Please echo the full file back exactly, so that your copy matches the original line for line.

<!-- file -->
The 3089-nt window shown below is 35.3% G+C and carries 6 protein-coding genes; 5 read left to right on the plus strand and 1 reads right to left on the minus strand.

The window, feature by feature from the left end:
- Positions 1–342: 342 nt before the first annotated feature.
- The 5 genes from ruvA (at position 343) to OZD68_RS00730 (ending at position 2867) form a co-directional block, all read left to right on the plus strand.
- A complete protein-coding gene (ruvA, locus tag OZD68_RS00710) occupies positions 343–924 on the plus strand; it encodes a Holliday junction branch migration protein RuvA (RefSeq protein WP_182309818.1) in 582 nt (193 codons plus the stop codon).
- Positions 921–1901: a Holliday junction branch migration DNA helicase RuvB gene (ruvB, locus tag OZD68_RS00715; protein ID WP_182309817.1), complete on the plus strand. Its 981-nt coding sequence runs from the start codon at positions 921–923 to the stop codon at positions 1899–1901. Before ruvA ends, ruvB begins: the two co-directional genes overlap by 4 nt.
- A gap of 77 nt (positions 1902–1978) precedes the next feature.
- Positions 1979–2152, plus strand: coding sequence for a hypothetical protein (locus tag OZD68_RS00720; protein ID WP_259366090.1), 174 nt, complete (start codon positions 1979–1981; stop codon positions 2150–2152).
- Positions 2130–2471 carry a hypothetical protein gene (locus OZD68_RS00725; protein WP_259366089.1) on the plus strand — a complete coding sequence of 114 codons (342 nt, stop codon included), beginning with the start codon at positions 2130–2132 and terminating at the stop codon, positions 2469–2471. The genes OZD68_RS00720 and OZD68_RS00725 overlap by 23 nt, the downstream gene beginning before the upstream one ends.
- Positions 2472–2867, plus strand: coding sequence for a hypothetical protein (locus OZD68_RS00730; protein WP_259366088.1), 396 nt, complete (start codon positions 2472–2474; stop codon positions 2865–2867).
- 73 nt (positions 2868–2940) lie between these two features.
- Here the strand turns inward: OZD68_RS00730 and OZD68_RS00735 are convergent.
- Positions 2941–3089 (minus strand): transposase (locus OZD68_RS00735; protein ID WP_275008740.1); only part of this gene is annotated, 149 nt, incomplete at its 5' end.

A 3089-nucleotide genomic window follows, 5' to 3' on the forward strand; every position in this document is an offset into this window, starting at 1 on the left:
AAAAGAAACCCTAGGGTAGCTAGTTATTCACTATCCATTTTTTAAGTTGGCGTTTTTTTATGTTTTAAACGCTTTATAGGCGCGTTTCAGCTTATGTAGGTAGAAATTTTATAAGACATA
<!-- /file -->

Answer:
The 3089-nt window shown below is 35.3% G+C and carries 6 protein-coding genes; 5 read left to right on the plus strand and 1 reads right to left on the minus strand.

The window, feature by feature from the left end:
- Positions 1–342: 342 nt before the first annotated feature.
- The 5 genes from ruvA (at position 343) to OZD68_RS00730 (ending at position 2867) form a co-directional block, all read left to right on the plus strand.
- A complete protein-coding gene (ruvA, locus tag OZD68_RS00710) occupies positions 343–924 on the plus strand; it encodes a Holliday junction branch migration protein RuvA (RefSeq protein WP_182309818.1) in 582 nt (193 codons plus the stop codon).
- Positions 921–1901: a Holliday junction branch migration DNA helicase RuvB gene (ruvB, locus tag OZD68_RS00715; protein ID WP_182309817.1), complete on the plus strand. Its 981-nt coding sequence runs from the start codon at positions 921–923 to the stop codon at positions 1899–1901. Before ruvA ends, ruvB begins: the two co-directional genes overlap by 4 nt.
- A gap of 77 nt (positions 1902–1978) precedes the next feature.
- Positions 1979–2152, plus strand: coding sequence for a hypothetical protein (locus tag OZD68_RS00720; protein ID WP_259366090.1), 174 nt, complete (start codon positions 1979–1981; stop codon positions 2150–2152).
- Positions 2130–2471 carry a hypothetical protein gene (locus OZD68_RS00725; protein WP_259366089.1) on the plus strand — a complete coding sequence of 114 codons (342 nt, stop codon included), beginning with the start codon at positions 2130–2132 and terminating at the stop codon, positions 2469–2471. The genes OZD68_RS00720 and OZD68_RS00725 overlap by 23 nt, the downstream gene beginning before the upstream one ends.
- Positions 2472–2867, plus strand: coding sequence for a hypothetical protein (locus OZD68_RS00730; protein WP_259366088.1), 396 nt, complete (start codon positions 2472–2474; stop codon positions 2865–2867).
- 73 nt (positions 2868–2940) lie between these two features.
- Here the strand turns inward: OZD68_RS00730 and OZD68_RS00735 are convergent.
- Positions 2941–3089 (minus strand): transposase (locus OZD68_RS00735; protein ID WP_275008740.1); only part of this gene is annotated, 149 nt, incomplete at its 5' end.

A 3089-nucleotide genomic window follows, 5' to 3' on the forward strand; every position in this document is an offset into this window, starting at 1 on the left:
AAAAGAAACCCTAGGGTAGCTAGTTATTCACTATCCATTTTTTAAGTTGGCGTTTTTTTATGTTTTAAACGCTTTATAGGCGCGTTTCAGCTTATGTAGGTAGAAATTTTATAAGACATA